The snap judgment is that Love & Hip-Hop appeals to the lowest common denominator. But (full disclosure) it’s also an escape for voyeurs like myself who laugh-cry at the ignorance while questioning its side effects. (It’s complicated.) Most tune in for the trifling moments. Peter Gunz secretly marrying his mistress while still living with the mother of his children (gasp). Erica Mena using champagne flutes as weapons (sigh). Kirk Frost suggesting that his wife, Rasheeda, get an abortion by telling her (seriously): “You still at a stage where you can X that right there out the picture.”

The entertainment value is undeniable. So are the scandals. In mid-April, the porn hub Vivid Entertainment released Mimi’s sex tape, Mimi & Nikko: Scandal in Atlanta. Pre-sales hit $400,000, and founder/CEO Steven Hirsch says, “It may wind up being one of our all-time best sellers.” Even CNN picked up the story.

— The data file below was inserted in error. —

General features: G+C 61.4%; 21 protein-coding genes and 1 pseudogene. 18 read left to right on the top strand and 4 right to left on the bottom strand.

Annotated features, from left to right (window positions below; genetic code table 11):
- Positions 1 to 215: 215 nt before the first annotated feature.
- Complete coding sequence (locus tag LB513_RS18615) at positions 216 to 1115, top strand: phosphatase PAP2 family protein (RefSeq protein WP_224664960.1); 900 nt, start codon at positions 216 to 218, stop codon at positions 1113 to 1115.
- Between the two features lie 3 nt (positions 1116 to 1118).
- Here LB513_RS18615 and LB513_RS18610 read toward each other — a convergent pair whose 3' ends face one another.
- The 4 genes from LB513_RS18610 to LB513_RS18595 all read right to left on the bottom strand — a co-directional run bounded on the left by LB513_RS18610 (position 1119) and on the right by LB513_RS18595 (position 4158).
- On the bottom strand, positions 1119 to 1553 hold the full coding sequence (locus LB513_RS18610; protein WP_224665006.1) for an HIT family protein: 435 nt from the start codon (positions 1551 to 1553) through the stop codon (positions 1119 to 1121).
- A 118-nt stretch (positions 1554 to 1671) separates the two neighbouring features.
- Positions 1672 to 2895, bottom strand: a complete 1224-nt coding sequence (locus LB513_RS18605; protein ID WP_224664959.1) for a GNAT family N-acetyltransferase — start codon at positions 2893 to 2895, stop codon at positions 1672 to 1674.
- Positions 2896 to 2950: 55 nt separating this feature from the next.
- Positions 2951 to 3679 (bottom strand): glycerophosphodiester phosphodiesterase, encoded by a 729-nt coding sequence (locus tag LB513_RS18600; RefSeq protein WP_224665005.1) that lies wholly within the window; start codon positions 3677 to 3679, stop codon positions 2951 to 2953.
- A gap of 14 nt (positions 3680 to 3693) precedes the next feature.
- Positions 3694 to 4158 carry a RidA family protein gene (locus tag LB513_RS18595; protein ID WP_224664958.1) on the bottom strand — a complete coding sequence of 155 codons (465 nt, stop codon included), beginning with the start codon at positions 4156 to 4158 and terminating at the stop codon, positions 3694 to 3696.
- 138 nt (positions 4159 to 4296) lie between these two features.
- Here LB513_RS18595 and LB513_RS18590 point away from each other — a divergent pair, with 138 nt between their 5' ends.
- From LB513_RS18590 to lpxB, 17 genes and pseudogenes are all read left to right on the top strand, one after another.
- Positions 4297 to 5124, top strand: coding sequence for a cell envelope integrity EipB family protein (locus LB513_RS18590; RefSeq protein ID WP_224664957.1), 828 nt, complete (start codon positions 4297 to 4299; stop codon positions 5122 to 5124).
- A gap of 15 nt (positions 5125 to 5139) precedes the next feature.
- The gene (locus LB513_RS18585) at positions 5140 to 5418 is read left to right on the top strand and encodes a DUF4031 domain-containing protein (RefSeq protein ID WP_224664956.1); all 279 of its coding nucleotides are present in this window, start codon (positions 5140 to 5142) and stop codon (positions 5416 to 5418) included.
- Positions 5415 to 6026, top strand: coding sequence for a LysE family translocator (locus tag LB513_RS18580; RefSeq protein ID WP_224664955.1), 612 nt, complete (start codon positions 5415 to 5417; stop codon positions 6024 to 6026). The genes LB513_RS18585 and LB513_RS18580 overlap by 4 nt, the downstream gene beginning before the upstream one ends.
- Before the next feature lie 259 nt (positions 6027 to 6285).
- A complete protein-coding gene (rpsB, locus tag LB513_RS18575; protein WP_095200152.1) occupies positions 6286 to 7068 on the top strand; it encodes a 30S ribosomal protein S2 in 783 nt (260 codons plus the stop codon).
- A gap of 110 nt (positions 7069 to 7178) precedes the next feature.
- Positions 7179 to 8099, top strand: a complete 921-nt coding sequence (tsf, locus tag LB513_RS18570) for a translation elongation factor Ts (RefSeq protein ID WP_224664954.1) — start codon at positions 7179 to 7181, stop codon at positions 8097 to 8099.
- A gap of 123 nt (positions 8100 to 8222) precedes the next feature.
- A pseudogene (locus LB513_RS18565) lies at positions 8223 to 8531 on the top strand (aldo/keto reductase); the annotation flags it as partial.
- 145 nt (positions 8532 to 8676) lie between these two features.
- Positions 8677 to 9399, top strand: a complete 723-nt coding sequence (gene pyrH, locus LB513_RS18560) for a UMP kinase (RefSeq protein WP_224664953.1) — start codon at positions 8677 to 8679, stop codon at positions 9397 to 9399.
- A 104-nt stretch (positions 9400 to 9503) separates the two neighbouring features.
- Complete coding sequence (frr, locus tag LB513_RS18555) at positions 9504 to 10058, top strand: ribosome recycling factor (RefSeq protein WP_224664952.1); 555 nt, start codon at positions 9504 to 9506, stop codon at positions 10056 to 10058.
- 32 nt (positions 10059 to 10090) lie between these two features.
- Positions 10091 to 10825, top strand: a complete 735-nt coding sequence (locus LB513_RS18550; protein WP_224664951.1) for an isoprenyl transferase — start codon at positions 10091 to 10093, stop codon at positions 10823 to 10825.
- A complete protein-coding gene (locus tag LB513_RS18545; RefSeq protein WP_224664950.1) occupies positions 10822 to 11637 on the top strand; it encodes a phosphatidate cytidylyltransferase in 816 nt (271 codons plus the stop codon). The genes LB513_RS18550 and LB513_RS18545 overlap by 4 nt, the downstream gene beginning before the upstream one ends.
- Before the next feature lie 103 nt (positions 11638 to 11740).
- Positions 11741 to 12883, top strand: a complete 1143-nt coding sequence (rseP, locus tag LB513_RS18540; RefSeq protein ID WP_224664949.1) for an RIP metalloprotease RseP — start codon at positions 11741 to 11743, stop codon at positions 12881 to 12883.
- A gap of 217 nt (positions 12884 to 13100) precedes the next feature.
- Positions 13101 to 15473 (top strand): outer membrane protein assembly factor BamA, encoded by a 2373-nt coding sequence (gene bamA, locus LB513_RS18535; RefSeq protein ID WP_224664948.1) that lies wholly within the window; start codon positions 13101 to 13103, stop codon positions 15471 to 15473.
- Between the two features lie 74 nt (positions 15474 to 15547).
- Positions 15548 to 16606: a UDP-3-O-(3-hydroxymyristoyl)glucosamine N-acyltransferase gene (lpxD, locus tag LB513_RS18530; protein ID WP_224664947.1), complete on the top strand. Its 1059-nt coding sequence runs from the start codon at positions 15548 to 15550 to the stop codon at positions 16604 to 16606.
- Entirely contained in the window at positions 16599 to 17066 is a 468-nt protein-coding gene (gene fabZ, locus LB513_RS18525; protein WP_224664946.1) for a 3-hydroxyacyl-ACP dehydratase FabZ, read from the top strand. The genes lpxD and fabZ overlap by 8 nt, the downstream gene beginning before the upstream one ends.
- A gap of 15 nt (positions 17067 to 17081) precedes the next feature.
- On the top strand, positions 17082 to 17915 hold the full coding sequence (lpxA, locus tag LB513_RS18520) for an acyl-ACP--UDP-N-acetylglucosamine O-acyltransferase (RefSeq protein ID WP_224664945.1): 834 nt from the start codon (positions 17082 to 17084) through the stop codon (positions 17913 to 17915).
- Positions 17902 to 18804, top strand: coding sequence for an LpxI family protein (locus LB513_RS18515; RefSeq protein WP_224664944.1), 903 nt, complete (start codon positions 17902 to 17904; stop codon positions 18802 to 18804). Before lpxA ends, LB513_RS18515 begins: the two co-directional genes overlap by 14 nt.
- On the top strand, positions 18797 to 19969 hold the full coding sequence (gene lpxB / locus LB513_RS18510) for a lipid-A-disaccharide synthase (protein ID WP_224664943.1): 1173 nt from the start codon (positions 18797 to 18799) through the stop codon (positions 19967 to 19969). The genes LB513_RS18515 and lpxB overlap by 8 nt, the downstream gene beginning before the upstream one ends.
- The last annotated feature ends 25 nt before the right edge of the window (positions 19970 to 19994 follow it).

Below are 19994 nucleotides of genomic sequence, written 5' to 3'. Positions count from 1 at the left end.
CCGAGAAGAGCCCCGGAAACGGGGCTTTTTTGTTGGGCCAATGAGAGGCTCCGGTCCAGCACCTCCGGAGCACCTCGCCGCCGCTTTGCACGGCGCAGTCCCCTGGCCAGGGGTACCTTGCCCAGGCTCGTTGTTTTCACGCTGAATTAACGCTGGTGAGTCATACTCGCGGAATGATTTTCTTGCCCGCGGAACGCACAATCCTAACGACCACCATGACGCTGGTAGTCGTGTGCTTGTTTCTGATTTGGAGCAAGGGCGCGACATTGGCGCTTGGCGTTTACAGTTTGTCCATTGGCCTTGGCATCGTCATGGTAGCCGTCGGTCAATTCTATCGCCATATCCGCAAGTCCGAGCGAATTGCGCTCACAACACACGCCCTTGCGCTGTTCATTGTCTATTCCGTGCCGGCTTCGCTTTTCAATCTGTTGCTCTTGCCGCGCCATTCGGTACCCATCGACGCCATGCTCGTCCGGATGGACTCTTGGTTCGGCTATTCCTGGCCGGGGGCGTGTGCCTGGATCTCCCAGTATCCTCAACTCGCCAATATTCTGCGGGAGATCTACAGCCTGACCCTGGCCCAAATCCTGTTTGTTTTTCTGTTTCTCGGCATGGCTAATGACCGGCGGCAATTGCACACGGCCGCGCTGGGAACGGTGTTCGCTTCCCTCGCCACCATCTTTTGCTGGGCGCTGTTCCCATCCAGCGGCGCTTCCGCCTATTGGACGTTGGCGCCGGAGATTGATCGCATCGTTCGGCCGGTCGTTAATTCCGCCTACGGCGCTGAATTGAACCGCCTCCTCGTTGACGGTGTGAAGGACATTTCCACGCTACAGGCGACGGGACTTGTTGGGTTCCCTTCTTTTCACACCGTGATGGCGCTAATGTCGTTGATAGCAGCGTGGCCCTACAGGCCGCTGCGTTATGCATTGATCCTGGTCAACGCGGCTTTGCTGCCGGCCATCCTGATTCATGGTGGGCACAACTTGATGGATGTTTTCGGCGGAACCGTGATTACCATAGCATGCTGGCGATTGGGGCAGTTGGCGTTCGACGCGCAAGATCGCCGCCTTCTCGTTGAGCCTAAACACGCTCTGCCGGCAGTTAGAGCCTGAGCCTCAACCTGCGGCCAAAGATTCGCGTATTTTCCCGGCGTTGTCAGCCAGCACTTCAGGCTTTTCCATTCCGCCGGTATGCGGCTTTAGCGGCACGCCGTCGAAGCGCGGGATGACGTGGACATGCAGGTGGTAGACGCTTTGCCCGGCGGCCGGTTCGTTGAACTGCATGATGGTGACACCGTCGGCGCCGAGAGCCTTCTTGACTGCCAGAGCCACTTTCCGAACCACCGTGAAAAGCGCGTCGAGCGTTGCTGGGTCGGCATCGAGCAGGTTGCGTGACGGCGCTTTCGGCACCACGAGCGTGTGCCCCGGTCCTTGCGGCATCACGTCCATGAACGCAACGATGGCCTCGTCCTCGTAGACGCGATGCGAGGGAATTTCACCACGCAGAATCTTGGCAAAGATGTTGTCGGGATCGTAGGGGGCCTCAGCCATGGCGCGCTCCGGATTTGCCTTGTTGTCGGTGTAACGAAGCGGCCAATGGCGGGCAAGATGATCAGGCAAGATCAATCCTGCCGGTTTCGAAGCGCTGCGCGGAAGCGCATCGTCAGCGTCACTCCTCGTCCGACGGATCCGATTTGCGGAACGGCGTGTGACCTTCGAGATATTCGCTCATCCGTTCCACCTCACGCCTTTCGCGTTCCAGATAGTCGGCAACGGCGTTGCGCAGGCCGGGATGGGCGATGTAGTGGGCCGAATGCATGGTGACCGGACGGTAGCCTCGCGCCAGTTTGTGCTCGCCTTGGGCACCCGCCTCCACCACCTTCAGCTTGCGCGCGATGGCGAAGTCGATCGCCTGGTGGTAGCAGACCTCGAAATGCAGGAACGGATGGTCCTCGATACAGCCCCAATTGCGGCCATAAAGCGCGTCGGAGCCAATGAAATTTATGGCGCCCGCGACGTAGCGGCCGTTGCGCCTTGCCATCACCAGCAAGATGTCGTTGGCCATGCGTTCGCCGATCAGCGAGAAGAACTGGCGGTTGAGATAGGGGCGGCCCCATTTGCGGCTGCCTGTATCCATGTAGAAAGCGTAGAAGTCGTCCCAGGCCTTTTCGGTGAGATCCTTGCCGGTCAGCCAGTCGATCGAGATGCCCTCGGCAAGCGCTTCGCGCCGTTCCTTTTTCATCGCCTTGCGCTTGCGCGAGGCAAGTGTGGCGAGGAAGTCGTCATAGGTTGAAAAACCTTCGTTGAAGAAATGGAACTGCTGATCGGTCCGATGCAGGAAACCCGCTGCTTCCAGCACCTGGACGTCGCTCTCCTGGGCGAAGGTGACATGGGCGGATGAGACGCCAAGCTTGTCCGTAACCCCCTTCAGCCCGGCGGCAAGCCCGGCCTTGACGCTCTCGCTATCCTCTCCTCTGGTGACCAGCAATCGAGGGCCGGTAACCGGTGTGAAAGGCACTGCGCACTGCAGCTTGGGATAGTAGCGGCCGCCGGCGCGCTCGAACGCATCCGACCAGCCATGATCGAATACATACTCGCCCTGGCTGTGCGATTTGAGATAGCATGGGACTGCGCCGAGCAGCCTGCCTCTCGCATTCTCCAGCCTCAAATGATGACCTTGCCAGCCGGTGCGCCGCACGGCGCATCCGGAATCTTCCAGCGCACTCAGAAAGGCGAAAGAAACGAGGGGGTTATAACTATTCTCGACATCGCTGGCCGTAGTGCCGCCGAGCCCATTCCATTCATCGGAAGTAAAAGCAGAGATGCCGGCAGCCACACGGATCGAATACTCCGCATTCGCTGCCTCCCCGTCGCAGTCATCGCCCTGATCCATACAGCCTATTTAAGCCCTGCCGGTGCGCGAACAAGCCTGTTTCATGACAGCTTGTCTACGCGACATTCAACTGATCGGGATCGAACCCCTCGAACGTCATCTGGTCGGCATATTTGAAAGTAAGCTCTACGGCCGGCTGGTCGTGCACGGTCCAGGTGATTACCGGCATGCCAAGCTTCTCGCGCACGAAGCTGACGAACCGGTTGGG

Vivid won’t reveal who brought them the tape; a rep only confirms that it was a “third party,” not Mimi or Nikko. Mimi’s sticking to this: Nikko misplaced his luggage with the tape in it on a return trip from the Bahamas. Once Hirsch got hold of it and contacted them, she couldn’t refuse the potential profit. The natural suspicion is that Vh1 orchestrated the whole thing. Vivid won’t confirm or deny that either.